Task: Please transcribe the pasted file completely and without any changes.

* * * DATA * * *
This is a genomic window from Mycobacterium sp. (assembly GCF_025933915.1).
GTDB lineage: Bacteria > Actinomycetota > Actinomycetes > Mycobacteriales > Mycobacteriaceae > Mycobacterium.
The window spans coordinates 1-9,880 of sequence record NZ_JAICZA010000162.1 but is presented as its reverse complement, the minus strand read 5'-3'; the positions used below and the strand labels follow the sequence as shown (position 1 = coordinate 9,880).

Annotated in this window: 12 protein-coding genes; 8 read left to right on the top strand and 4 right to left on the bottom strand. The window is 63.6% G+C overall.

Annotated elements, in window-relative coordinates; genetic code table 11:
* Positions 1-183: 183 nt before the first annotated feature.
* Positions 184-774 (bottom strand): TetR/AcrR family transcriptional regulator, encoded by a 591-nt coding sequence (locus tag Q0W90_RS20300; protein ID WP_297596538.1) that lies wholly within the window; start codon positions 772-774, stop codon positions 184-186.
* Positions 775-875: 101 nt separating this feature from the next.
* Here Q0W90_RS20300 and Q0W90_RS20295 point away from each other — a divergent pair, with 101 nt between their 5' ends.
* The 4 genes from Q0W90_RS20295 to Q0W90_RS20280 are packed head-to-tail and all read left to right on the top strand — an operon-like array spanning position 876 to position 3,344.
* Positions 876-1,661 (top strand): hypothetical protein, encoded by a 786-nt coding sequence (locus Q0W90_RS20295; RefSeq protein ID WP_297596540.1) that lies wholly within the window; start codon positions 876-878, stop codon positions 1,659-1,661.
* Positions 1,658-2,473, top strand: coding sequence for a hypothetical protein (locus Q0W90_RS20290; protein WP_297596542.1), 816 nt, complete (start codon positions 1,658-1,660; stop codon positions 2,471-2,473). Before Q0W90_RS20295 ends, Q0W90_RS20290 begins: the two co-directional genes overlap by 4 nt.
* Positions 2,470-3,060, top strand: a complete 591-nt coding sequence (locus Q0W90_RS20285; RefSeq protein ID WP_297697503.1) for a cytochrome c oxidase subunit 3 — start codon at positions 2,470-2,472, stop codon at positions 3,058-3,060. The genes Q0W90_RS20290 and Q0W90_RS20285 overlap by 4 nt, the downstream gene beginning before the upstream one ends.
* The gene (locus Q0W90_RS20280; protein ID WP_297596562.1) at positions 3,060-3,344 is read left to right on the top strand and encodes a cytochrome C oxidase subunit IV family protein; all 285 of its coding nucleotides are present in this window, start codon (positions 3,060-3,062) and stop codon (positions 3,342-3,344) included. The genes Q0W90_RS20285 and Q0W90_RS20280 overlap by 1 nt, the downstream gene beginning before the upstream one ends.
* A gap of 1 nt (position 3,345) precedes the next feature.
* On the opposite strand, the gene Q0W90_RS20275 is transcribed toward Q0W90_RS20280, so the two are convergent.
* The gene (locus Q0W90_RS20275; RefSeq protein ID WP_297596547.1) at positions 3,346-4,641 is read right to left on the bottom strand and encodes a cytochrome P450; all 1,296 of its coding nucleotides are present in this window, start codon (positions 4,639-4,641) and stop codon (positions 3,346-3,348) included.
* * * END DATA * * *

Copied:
This is a genomic window from Mycobacterium sp. (assembly GCF_025933915.1).
GTDB lineage: Bacteria > Actinomycetota > Actinomycetes > Mycobacteriales > Mycobacteriaceae > Mycobacterium.
The window spans coordinates 1-9,880 of sequence record NZ_JAICZA010000162.1 but is presented as its reverse complement, the minus strand read 5'-3'; the positions used below and the strand labels follow the sequence as shown (position 1 = coordinate 9,880).

Annotated in this window: 12 protein-coding genes; 8 read left to right on the top strand and 4 right to left on the bottom strand. The window is 63.6% G+C overall.

Annotated elements, in window-relative coordinates; genetic code table 11:
* Positions 1-183: 183 nt before the first annotated feature.
* Positions 184-774 (bottom strand): TetR/AcrR family transcriptional regulator, encoded by a 591-nt coding sequence (locus tag Q0W90_RS20300; protein ID WP_297596538.1) that lies wholly within the window; start codon positions 772-774, stop codon positions 184-186.
* Positions 775-875: 101 nt separating this feature from the next.
* Here Q0W90_RS20300 and Q0W90_RS20295 point away from each other — a divergent pair, with 101 nt between their 5' ends.
* The 4 genes from Q0W90_RS20295 to Q0W90_RS20280 are packed head-to-tail and all read left to right on the top strand — an operon-like array spanning position 876 to position 3,344.
* Positions 876-1,661 (top strand): hypothetical protein, encoded by a 786-nt coding sequence (locus Q0W90_RS20295; RefSeq protein ID WP_297596540.1) that lies wholly within the window; start codon positions 876-878, stop codon positions 1,659-1,661.
* Positions 1,658-2,473, top strand: coding sequence for a hypothetical protein (locus Q0W90_RS20290; protein WP_297596542.1), 816 nt, complete (start codon positions 1,658-1,660; stop codon positions 2,471-2,473). Before Q0W90_RS20295 ends, Q0W90_RS20290 begins: the two co-directional genes overlap by 4 nt.
* Positions 2,470-3,060, top strand: a complete 591-nt coding sequence (locus Q0W90_RS20285; RefSeq protein ID WP_297697503.1) for a cytochrome c oxidase subunit 3 — start codon at positions 2,470-2,472, stop codon at positions 3,058-3,060. The genes Q0W90_RS20290 and Q0W90_RS20285 overlap by 4 nt, the downstream gene beginning before the upstream one ends.
* The gene (locus Q0W90_RS20280; protein ID WP_297596562.1) at positions 3,060-3,344 is read left to right on the top strand and encodes a cytochrome C oxidase subunit IV family protein; all 285 of its coding nucleotides are present in this window, start codon (positions 3,060-3,062) and stop codon (positions 3,342-3,344) included. The genes Q0W90_RS20285 and Q0W90_RS20280 overlap by 1 nt, the downstream gene beginning before the upstream one ends.
* A gap of 1 nt (position 3,345) precedes the next feature.
* On the opposite strand, the gene Q0W90_RS20275 is transcribed toward Q0W90_RS20280, so the two are convergent.
* The gene (locus Q0W90_RS20275; RefSeq protein ID WP_297596547.1) at positions 3,346-4,641 is read right to left on the bottom strand and encodes a cytochrome P450; all 1,296 of its coding nucleotides are present in this window, start codon (positions 4,639-4,641) and stop codon (positions 3,346-3,348) included.